A candlestick chart is a style of financial chart used to describe price movements of a security, derivative, or currency. Each “candlestick” typically shows one day, thus a one-month chart may show the 20 trading days as 20 candlestick.
Japanese rice traders developed candlesticks centuries ago to visually display price activity over a defined trading period. Each candlestick represents the trading activity for one period. The lines of a candlestick represent the opening, high, low and closing values for the period.
The main body (the wide part) of the candlestick represents the range between the opening and closing prices. If the closing price is higher than the opening price, the main body is white. If the closing price is lower than the opening price, the main body is black. The lines protruding from either end are called wicks or shadows.
Even though the structure of candlesticks is different from that of bar charts, it is easy to combine candlesticks with the technical chart analysis. By focusing on the relationship between open and close prices, candlesticks show how market forces change during market hours. This often indicates the short-term momentum in different products or markets.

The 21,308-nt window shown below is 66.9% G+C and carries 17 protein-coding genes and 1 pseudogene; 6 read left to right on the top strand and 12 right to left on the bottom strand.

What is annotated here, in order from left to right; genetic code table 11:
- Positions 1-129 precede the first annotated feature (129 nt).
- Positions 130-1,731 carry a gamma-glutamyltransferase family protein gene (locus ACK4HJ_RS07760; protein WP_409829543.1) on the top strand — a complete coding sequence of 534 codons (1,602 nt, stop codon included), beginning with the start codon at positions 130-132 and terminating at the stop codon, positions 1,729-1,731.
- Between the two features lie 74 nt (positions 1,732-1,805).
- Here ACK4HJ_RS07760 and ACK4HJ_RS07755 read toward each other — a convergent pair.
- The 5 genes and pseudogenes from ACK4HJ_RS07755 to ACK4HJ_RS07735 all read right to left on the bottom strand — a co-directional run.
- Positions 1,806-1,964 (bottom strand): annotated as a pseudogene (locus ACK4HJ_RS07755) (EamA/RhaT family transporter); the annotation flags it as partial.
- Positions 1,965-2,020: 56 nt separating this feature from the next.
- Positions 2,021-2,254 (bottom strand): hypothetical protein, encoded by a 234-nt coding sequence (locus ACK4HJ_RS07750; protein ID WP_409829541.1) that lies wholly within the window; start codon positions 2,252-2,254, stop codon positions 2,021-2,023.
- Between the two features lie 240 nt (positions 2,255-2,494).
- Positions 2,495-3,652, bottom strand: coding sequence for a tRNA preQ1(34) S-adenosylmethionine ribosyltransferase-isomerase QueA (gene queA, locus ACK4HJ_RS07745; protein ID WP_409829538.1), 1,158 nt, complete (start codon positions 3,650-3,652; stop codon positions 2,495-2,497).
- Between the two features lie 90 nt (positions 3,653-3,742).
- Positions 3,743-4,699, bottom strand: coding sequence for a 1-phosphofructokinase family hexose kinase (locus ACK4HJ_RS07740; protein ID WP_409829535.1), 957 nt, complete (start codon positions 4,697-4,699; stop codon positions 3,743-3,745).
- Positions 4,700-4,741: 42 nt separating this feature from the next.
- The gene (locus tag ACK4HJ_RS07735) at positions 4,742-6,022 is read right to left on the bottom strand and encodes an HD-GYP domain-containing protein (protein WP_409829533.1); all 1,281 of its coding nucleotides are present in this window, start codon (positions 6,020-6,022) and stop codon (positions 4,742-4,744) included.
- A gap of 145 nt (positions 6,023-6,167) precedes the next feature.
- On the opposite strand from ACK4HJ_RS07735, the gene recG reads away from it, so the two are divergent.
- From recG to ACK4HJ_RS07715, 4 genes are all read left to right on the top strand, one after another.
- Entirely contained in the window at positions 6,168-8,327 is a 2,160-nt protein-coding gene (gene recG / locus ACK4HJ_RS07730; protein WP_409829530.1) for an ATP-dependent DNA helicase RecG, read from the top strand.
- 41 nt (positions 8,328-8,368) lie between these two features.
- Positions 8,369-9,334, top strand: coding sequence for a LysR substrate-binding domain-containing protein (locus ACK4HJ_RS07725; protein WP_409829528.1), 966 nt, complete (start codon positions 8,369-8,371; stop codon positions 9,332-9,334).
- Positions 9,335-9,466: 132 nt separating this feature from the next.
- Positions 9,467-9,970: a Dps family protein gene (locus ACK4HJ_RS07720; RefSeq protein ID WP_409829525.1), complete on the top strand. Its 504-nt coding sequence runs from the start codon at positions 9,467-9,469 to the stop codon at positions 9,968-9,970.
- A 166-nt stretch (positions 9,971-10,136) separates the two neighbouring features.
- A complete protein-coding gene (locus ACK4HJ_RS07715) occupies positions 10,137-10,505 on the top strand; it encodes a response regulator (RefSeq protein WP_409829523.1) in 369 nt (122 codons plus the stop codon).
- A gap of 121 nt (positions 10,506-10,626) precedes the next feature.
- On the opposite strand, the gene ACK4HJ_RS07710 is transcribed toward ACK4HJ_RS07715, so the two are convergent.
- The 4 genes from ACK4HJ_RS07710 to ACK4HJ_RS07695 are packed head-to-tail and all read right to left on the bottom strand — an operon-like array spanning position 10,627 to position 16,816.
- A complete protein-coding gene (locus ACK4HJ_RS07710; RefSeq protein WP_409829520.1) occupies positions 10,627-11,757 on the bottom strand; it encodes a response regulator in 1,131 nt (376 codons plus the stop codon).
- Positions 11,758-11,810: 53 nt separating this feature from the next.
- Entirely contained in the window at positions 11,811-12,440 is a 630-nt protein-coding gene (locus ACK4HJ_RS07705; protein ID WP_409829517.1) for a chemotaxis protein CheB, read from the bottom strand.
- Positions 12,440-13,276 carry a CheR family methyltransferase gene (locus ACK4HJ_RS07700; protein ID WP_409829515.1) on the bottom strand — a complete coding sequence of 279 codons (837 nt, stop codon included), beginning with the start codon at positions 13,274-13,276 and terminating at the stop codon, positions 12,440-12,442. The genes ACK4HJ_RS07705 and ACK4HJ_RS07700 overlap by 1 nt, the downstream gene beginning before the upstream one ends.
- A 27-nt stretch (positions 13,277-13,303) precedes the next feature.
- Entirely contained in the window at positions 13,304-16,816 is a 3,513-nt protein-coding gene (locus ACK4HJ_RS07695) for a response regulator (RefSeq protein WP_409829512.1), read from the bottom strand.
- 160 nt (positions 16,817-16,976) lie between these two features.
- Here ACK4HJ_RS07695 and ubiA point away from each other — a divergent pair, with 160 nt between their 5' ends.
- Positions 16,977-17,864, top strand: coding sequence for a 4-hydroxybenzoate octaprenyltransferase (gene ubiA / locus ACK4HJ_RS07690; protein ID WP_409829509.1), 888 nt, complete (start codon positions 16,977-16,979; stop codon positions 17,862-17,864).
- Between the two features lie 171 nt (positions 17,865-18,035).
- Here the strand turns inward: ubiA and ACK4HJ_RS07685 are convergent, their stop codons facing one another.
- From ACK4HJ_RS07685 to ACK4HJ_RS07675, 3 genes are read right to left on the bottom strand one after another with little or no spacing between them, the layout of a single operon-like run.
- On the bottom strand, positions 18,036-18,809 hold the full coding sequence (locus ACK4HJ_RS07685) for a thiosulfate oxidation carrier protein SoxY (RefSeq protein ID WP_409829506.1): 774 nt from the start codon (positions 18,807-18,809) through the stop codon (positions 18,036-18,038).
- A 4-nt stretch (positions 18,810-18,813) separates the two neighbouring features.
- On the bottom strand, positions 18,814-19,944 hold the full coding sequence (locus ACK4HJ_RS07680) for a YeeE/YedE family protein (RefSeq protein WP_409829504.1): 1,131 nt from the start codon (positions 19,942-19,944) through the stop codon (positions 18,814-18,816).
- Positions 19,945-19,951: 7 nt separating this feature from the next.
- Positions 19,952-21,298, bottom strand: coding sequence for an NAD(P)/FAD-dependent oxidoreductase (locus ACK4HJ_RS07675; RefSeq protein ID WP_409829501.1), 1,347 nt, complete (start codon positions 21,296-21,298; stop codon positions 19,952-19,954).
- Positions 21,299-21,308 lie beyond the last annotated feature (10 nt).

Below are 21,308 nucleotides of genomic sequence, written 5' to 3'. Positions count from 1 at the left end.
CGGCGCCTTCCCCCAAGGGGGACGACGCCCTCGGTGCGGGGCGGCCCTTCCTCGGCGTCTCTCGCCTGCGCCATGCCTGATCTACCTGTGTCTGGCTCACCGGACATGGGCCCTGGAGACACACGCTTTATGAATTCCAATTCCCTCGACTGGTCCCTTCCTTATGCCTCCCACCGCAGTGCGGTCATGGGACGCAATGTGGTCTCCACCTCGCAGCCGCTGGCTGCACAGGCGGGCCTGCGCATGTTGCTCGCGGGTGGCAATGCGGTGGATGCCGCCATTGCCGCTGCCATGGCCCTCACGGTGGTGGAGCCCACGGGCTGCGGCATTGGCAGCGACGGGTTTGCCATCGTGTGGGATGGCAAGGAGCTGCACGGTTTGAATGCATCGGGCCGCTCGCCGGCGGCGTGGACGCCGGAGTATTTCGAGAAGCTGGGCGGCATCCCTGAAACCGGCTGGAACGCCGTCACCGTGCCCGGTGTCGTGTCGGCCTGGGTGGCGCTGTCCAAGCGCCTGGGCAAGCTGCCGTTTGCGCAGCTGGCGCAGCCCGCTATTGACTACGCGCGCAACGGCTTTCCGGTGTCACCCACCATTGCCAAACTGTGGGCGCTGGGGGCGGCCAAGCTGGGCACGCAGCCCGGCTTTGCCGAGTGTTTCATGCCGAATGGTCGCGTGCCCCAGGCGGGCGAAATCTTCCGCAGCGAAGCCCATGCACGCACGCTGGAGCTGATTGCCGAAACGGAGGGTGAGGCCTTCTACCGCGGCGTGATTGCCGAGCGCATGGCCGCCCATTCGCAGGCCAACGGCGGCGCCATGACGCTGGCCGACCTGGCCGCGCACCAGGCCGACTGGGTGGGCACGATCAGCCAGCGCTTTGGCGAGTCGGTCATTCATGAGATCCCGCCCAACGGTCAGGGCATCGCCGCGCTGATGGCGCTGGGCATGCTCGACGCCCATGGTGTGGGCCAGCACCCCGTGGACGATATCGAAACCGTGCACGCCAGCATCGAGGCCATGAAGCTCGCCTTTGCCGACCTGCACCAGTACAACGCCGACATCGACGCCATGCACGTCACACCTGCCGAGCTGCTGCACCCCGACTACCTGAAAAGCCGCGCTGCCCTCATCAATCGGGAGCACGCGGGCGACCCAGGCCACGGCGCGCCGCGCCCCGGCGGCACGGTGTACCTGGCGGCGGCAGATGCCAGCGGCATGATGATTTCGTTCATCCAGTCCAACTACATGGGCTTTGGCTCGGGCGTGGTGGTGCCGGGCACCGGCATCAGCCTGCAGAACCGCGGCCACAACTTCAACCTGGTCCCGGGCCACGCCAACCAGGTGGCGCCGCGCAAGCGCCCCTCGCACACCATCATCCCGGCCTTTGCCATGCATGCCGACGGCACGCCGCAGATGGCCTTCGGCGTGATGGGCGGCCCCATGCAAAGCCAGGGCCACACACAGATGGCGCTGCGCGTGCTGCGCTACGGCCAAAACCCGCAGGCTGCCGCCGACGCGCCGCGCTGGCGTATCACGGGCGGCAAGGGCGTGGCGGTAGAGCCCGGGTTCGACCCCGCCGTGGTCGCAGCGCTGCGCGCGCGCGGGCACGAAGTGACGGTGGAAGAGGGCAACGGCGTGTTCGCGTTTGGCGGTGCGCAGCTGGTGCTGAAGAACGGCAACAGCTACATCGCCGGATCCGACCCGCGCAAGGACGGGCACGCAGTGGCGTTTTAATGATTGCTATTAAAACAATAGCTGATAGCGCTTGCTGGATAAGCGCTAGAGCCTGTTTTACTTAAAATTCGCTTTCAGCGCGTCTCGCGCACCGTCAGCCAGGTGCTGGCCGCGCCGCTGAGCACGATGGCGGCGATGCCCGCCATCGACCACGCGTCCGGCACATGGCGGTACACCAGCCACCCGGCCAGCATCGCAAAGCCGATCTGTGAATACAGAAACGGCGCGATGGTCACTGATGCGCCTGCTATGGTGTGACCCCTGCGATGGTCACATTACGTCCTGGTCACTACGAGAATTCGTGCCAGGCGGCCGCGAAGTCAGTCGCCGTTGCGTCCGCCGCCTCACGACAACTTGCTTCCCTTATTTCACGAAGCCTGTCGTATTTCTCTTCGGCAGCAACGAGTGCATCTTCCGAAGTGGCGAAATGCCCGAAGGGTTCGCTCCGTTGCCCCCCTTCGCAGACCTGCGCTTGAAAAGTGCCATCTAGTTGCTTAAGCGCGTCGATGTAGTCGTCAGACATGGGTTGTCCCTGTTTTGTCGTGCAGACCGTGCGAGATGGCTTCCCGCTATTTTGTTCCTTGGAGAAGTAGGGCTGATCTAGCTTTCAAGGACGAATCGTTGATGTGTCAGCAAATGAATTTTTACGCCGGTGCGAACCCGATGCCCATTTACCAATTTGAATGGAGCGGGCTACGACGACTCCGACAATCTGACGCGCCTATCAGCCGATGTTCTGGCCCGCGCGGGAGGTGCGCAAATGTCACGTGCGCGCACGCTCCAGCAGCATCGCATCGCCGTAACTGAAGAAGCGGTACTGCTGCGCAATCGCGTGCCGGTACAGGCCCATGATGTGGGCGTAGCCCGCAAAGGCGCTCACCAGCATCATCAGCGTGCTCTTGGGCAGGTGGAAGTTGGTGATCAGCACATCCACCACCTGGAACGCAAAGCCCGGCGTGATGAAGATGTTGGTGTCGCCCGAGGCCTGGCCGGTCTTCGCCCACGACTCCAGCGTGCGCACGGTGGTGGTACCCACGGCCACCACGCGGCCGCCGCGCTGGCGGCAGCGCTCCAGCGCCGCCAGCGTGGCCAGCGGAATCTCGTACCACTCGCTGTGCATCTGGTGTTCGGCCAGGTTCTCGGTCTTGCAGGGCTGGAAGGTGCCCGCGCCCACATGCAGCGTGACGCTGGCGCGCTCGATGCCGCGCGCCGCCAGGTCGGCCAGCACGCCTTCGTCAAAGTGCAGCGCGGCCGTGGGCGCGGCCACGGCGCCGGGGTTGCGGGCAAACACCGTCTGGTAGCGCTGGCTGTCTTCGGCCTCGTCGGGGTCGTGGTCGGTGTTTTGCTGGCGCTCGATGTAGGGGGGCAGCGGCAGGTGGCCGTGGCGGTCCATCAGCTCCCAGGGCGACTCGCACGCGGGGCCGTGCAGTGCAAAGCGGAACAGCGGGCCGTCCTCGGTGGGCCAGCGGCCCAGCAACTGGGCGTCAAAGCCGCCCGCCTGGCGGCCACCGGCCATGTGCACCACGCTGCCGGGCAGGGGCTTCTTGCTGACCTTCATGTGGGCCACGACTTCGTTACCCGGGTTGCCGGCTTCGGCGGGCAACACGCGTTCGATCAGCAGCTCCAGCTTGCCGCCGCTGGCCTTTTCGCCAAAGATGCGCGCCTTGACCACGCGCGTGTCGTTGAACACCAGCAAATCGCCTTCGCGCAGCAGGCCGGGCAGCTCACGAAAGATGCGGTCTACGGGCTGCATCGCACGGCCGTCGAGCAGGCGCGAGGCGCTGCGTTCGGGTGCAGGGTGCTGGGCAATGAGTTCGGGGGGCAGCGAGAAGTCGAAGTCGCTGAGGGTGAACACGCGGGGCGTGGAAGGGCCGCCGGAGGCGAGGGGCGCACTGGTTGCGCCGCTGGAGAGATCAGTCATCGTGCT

In this section, we describe basic candlestick charting and chart analysis. We concentrate on the most meaningful patterns for traders.
Combining candlestick charts with Fibonacci trading tools and chart patterns is an effective strategy because every combination is based on the same principle: the analysis of investor behavior, as expressed through the Fibonacci ratios, candlesticks, or chart patterns.
Structure of Candlestick Charts
Candlestick charts are based on the same market data as regular bar charts but present that data in a different way. The components of candlestick charts are the opening price level, the closing price level, the high price, and the low price of any data compression rate, be it weekly, daily or intraday data.
The relationship between the open price level and the close price level forms the body of the candlestick chart. If the close is below the opening, the body is black. If the close is above the opening, the body is white. The opening and closing price of every data compression— weekly, daily, or intraday—is, therefore, important for analysts who use candlestick charts.
The price moves above and below the candlestick body called the “shadow.” Depending on how large the distance is between high and low of a price bar to the body of the candlestick, the shadows can be long or short.